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      The present study examines how consumers' willingness to pay (WTP) changes when measured before and after interacting with a new package. A between-subjects experiment of three different package prototypes for different products was administered to 77 consumers. The first WTP was based on first impression and appearance of the package and the second WTP on the opening experience. Differences in the increase of WTP were found between respondent groups and between packages. Stimulating user experiences were found to have a significant impact on the increase in WTP.

  3. Paper Submitted to IAPRI Peer Review Stream

    1. Measurement and Analysis of Vibration Levels in Rail Transport in Central Europe

      Péter Böröcz and S. Paul Singh

      Version of Record online: 20 JUN 2016 | DOI: 10.1002/pts.2225

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      The aim of this paper is to provide vibration levels measured for rail shipments on a major railway line in Central Europe that has not been previously published. The vibration levels that were measured in this study were compared with American Society of Testing and Materials, United States Military Standards and United Kingdom Defense Standards and International Safe Transit Association procedures in the form of power spectral density spectrums.

    2. You have full text access to this OnlineOpen article
      Realizing Product-Packaging Combinations in Circular Systems: Shaping the Research Agenda

      Bjorn de Koeijer, Renee Wever and Jörg Henseler

      Version of Record online: 10 JUN 2016 | DOI: 10.1002/pts.2219

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      Recent years have shown a shift in the focus of sustainable development from eco-efficiency (minimizing negative impacts) towards eco-effectiveness (optimising positive impacts). Currently, a focus on circular models can be identified. This article explores packaging development models and tools in relation to circular systems. Resulting from this analysis, three types of integration — integrated product-packaging development, the cross-functional integration of actors and the front-end integration of sustainability considerations — are appropriate for the development of product-packaging combinations for circular systems.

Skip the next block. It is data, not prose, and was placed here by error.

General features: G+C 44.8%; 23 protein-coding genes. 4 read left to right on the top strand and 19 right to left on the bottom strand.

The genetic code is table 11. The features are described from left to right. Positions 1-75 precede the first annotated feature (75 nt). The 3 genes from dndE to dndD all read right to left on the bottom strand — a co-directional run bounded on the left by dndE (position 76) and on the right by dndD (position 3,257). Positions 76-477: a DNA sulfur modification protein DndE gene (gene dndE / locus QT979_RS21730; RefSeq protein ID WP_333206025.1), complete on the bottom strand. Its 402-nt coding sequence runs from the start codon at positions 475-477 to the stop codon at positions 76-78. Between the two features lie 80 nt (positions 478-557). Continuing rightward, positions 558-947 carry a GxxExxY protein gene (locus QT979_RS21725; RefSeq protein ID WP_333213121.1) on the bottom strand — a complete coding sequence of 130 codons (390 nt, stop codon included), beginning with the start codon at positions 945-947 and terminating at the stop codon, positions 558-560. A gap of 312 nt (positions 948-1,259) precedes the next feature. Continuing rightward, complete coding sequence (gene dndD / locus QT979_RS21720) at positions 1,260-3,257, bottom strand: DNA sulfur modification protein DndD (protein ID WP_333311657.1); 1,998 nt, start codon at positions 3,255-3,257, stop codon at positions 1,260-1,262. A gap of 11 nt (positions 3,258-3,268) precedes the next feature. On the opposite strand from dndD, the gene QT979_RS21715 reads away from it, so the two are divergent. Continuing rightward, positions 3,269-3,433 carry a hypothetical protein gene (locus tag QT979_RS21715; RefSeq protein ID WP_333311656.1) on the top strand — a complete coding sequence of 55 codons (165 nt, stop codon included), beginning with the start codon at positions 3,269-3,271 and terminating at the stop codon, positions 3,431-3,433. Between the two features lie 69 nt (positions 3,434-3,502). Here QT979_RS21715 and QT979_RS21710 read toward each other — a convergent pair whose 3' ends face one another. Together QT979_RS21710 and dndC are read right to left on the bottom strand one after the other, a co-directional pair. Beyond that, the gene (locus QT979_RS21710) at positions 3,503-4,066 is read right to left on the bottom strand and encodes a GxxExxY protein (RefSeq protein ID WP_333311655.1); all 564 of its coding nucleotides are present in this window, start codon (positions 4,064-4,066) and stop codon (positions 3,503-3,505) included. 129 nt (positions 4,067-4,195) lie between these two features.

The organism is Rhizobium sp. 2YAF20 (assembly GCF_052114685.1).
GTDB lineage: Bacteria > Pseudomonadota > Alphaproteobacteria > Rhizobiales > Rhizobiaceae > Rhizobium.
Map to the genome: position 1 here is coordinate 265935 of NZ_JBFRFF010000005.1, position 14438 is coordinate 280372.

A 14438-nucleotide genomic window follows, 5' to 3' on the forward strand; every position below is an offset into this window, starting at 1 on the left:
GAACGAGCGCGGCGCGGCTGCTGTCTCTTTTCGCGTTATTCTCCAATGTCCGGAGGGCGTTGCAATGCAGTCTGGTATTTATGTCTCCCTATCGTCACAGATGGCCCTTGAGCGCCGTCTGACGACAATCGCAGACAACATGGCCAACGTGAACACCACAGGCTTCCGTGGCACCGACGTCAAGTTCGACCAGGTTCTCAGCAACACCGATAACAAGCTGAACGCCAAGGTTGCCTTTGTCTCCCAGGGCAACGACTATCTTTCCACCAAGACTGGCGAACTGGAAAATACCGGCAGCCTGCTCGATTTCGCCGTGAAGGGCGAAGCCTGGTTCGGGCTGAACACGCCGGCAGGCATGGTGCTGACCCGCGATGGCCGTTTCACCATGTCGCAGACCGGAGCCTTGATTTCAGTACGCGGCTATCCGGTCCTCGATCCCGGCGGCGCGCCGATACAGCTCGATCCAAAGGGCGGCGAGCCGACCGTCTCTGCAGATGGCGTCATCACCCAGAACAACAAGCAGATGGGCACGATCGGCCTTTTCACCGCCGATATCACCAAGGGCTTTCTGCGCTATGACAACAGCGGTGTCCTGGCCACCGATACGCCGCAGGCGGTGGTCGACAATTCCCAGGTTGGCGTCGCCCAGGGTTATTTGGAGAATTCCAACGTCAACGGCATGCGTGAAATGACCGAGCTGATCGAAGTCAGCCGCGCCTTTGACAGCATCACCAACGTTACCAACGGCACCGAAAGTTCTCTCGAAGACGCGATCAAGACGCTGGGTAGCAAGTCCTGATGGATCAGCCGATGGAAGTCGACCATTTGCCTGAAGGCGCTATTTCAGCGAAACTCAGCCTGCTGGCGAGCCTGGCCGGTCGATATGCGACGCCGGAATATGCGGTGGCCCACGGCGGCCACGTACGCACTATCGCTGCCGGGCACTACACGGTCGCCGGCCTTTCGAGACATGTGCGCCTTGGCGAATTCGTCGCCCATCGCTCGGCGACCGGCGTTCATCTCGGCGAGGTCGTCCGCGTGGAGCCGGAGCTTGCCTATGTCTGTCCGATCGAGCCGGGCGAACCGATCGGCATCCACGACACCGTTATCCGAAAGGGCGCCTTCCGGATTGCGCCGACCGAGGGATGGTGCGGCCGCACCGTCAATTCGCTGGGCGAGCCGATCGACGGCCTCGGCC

3. Inactivation of Palladium-based Oxygen Scavenger System by Volatile Sulfur Compounds Present in the Headspace of Packaged Food

      Bettina Röcker, Nadine Rüegg, Alexia N. Glöss, Chahan Yeretzian and Selçuk Yildirim

      Version of Record online: 10 JUN 2016 | DOI: 10.1002/pts.2220

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      An inhibition in the oxygen scavenging activity of our recently developed oxygen scavenger based on a catalytic system with palladium (CSP) was observed in the presence of some foods. In this study, we identified that the interaction of volatile sulfur compounds (VSCs) with the palladium surface is responsible for this inhibitory effect, and it was demonstrated that the catalytic activity of the CSP was inhibited when VSCs were present in food. Moreover, the main VSCs in selected foods that might be responsible for the inactivation of the CSP were identified.

    4. Inverse Sub-structuring Method for Rigidly Coupled Product Transport System based on Frequency Response Function Testing Probe Technique

      Jun Wang, Qi-li Wang, Zhong-zhen Sun, Li-xin Lu and Zhi-wei Wang

      Version of Record online: 10 JUN 2016 | DOI: 10.1002/pts.2224

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      The inverse sub-structuring method for rigidly coupled system is proposed, and a so-called probe technique is suggested to obtain the frequency response functions (FRFs) at the coupling interface. Unlike the traditional inverse sub-structuring method, with the probe technique, one can measure the easy-to-test point at the testing probe and obtain the FRFs to predict the needed auto FRFs at the coupling interface, which further facilitate the application process of the inverse sub-structuring method.

    5. Predicting the Effect of Temperature on the Shock Absorption Properties of Polyethylene Foam